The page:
While parking for cars at the TC isn’t plentiful, there is a decent amount of bike parking strewn around the site, albeit of mixed utility. The good part about it is that it is of an inverted U shape and square, but unfortunately, the racks themselves were installed far too close together, rending them partially useless. In addition to the bike parking, the TC is also host to the San Bernardino Bike Hubitat co-op shop. Since opening in May, the Hubitat has helped hundreds of Omni patrons continue rolling.

In the next few years, the SBTC should see an increase in use as more transit connections come online. However, most of the ultimate success for the Center rests squarely on the shoulders of the City. As they look to exit bankruptcy, they have the opportunity to really become a regional powerhouse and world-class city with smart investments and leadership. The coming transit connections provide an extremely advantageous starting point, but they still need to really take the reigns and look forward to the future. Hopefully, that realization happens soon and we can look forward to many more anniversary celebrations.

Plans Plans Plans

It seems like there is always another plan in the pipeline. Which is good. Plans are certainly great, especially when we’re spending money on projects that have broad implications for now and the future. In light of that, there are several things in the works that can still take YOUR input to help improve them. Here go two things to look at over the next few weeks and leave your thoughts or concerns.

Interregional Transportation Strategic Plan

Caltrans is working on updating their Interregional Transportation Strategic Plan (ITSP) for 2015 and are seeking input on areas to focus the Department’s energies. The ITSP is what they use to decide how to prioritize corridors and make improvements to vital connections across the state. Especially to remote areas, some of which are certainly present here in the IE. They hosted some workshops already, but you can still send them comments and they also have a survey. Nonetheless, your input is important, so make sure they get it!

High Desert Corridor
HDC DEIR/DEIS cover art.

Along that same line of thought are the plans for the High Desert Corridor. Streetsblog LA has kept tabs on the project as it has poked along over the last few years. Earlier this year, the HDC  DEIR/DEIS made a splash when it was released…because of the cover art. The project would create a (new) thoroughfare across the, you guessed it, High Desert. The current plans are for a controlled access design (either tollway or freeway) from SR-14 in the west to I-15 in the east, then an expressway down to Apple Valley. The intent is to improve SR-18 and SR-138 safety and travel efficiency. If the HDC is built, Caltrans is proposing to revert those two routes back to local control in their respective communities. Options also include a possible rail line that would connect with CA High Speed Rail in Palmdale and continue on to Las Vegas. It would be great for it to also include regular commuter rail as it could finally bring daily train service to the Victorville area. Additionally, there are plans to include solar installations to power the facilities.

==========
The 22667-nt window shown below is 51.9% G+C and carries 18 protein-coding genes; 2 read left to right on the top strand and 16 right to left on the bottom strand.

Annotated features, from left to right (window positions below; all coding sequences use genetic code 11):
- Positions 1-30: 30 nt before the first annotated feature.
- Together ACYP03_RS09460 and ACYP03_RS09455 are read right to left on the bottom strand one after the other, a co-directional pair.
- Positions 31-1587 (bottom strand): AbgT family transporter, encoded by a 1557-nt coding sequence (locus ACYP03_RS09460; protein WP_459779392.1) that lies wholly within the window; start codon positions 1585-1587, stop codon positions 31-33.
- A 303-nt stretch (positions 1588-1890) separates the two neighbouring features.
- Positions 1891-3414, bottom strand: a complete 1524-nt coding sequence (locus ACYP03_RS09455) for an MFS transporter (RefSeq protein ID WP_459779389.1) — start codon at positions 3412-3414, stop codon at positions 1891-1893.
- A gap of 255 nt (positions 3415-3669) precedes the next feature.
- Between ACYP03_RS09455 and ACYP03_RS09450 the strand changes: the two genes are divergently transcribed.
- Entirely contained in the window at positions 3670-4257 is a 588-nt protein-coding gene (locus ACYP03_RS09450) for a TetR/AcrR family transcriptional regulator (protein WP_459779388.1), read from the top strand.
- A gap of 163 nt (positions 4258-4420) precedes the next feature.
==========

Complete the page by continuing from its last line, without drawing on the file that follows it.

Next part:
Most promising of all, there is a plan to include a parallel Class I facility for non-motorized travel along the entire length of the Corridor. But as great as that sounds, the DEIR shows that Caltrans is still fundamentally focused on moving cars and just tacking the non-motorized portion on to get (Jerry) Brownie points. Specifically, the DEIR makes comments on the problems of 8′ wide paths, which is the minimum width allowed in the HDM for a Class I. However, considering the importance of the corridor and lack of alternatives, the minimum width should be at least double that to allow for a good experience to all users and of course for adequate access by maintenance equipment. The HDC has the opportunity to really improve active transportation options for High Desert residents, but they need guidance to make sure that it happens.

That’s where you come in. The Draft Environmental Impact Report/Statement is available for just over a week more on the Caltrans District 7 website. If you feel like some light reading [PDF] after your turkey, thumb through the volumes then submit your comments. Additionally, LA METRO has developed an interactive map where you can leave comments. Take full advantage of those opportunities to call for Caltrans/METRO/SANBAG to build the best corridor possible for all users, not just another highway.

If you know of any other plans in the works, especially over the holiday season, leave a reply in the comments with info about it! Some agencies like to sneak their stuff out at this time of year when everyone is taking vacation and won’t notice it until too late. Don’t let that happen to us this year.